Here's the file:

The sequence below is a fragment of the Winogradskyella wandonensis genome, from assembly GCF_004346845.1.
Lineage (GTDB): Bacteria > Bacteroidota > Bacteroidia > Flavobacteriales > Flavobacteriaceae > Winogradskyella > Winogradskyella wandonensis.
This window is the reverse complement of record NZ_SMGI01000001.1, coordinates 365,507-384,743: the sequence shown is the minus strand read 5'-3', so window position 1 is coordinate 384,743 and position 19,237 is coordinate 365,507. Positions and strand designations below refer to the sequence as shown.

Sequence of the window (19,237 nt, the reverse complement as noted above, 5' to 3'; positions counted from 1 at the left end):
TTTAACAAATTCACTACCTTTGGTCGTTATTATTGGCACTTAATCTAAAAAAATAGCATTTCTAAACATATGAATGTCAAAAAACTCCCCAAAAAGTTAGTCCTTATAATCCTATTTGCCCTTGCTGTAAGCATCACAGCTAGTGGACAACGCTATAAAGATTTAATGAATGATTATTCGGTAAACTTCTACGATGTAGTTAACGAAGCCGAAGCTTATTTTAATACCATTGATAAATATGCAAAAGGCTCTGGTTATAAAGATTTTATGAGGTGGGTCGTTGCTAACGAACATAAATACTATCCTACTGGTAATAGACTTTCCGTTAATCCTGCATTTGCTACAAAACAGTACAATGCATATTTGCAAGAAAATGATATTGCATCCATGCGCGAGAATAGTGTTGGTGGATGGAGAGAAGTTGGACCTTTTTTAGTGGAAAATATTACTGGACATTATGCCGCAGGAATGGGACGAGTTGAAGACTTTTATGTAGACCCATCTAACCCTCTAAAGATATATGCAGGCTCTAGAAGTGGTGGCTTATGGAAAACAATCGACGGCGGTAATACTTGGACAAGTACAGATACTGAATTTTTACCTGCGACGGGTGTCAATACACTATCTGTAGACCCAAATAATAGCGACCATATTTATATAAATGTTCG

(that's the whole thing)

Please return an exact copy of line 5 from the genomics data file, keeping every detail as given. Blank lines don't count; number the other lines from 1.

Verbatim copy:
TTTAACAAATTCACTACCTTTGGTCGTTATTATTGGCACTTAATCTAAAAAAATAGCATTTCTAAACATATGAATGTCAAAAAACTCCCCAAAAAGTTAGTCCTTATAATCCTATTTGCCCTTGCTGTAAGCATCACAGCTAGTGGACAACGCTATAAAGATTTAATGAATGATTATTCGGTAAACTTCTACGATGTAGTTAACGAAGCCGAAGCTTATTTTAATACCATTGATAAATATGCAAAAGGCTCTGGTTATAAAGATTTTATGAGGTGGGTCGTTGCTAACGAACATAAATACTATCCTACTGGTAATAGACTTTCCGTTAATCCTGCATTTGCTACAAAACAGTACAATGCATATTTGCAAGAAAATGATATTGCATCCATGCGCGAGAATAGTGTTGGTGGATGGAGAGAAGTTGGACCTTTTTTAGTGGAAAATATTACTGGACATTATGCCGCAGGAATGGGACGAGTTGAAGACTTTTATGTAGACCCATCTAACCCTCTAAAGATATATGCAGGCTCTAGAAGTGGTGGCTTATGGAAAACAATCGACGGCGGTAATACTTGGACAAGTACAGATACTGAATTTTTACCTGCGACGGGTGTCAATACACTATCTGTAGACCCAAATAATAGCGACCATATTTATATAAATGTTCG